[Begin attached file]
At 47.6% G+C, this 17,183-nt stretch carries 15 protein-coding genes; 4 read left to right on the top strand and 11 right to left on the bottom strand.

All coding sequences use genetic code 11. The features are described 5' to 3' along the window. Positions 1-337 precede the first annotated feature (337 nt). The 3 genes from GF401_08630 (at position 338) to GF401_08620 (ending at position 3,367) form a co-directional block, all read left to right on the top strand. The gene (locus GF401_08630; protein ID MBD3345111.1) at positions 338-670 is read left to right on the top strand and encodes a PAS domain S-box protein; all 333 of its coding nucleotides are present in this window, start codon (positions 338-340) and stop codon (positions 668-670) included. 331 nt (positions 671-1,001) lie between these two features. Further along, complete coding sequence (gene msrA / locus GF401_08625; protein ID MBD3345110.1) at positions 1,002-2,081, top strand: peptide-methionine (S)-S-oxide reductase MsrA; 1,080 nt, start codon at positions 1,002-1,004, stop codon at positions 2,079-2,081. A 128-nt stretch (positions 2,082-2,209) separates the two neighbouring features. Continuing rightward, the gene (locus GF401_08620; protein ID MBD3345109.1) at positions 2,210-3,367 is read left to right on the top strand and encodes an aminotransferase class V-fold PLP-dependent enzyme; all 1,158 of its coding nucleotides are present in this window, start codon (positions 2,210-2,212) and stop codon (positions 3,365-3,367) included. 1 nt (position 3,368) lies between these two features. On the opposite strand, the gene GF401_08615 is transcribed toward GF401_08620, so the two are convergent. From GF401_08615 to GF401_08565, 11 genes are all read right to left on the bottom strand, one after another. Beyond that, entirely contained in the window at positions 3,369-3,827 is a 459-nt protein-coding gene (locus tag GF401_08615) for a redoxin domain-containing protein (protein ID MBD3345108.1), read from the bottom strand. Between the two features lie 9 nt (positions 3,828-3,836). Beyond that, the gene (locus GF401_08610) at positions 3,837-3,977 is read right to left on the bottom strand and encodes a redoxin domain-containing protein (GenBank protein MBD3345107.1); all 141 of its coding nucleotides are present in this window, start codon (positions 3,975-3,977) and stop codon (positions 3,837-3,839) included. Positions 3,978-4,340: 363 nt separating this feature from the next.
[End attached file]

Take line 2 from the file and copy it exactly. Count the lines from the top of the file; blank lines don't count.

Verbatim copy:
All coding sequences use genetic code 11. The features are described 5' to 3' along the window. Positions 1-337 precede the first annotated feature (337 nt). The 3 genes from GF401_08630 (at position 338) to GF401_08620 (ending at position 3,367) form a co-directional block, all read left to right on the top strand. The gene (locus GF401_08630; protein ID MBD3345111.1) at positions 338-670 is read left to right on the top strand and encodes a PAS domain S-box protein; all 333 of its coding nucleotides are present in this window, start codon (positions 338-340) and stop codon (positions 668-670) included. 331 nt (positions 671-1,001) lie between these two features. Further along, complete coding sequence (gene msrA / locus GF401_08625; protein ID MBD3345110.1) at positions 1,002-2,081, top strand: peptide-methionine (S)-S-oxide reductase MsrA; 1,080 nt, start codon at positions 1,002-1,004, stop codon at positions 2,079-2,081. A 128-nt stretch (positions 2,082-2,209) separates the two neighbouring features. Continuing rightward, the gene (locus GF401_08620; protein ID MBD3345109.1) at positions 2,210-3,367 is read left to right on the top strand and encodes an aminotransferase class V-fold PLP-dependent enzyme; all 1,158 of its coding nucleotides are present in this window, start codon (positions 2,210-2,212) and stop codon (positions 3,365-3,367) included. 1 nt (position 3,368) lies between these two features. On the opposite strand, the gene GF401_08615 is transcribed toward GF401_08620, so the two are convergent. From GF401_08615 to GF401_08565, 11 genes are all read right to left on the bottom strand, one after another. Beyond that, entirely contained in the window at positions 3,369-3,827 is a 459-nt protein-coding gene (locus tag GF401_08615) for a redoxin domain-containing protein (protein ID MBD3345108.1), read from the bottom strand. Between the two features lie 9 nt (positions 3,828-3,836). Beyond that, the gene (locus GF401_08610) at positions 3,837-3,977 is read right to left on the bottom strand and encodes a redoxin domain-containing protein (GenBank protein MBD3345107.1); all 141 of its coding nucleotides are present in this window, start codon (positions 3,975-3,977) and stop codon (positions 3,837-3,839) included. Positions 3,978-4,340: 363 nt separating this feature from the next.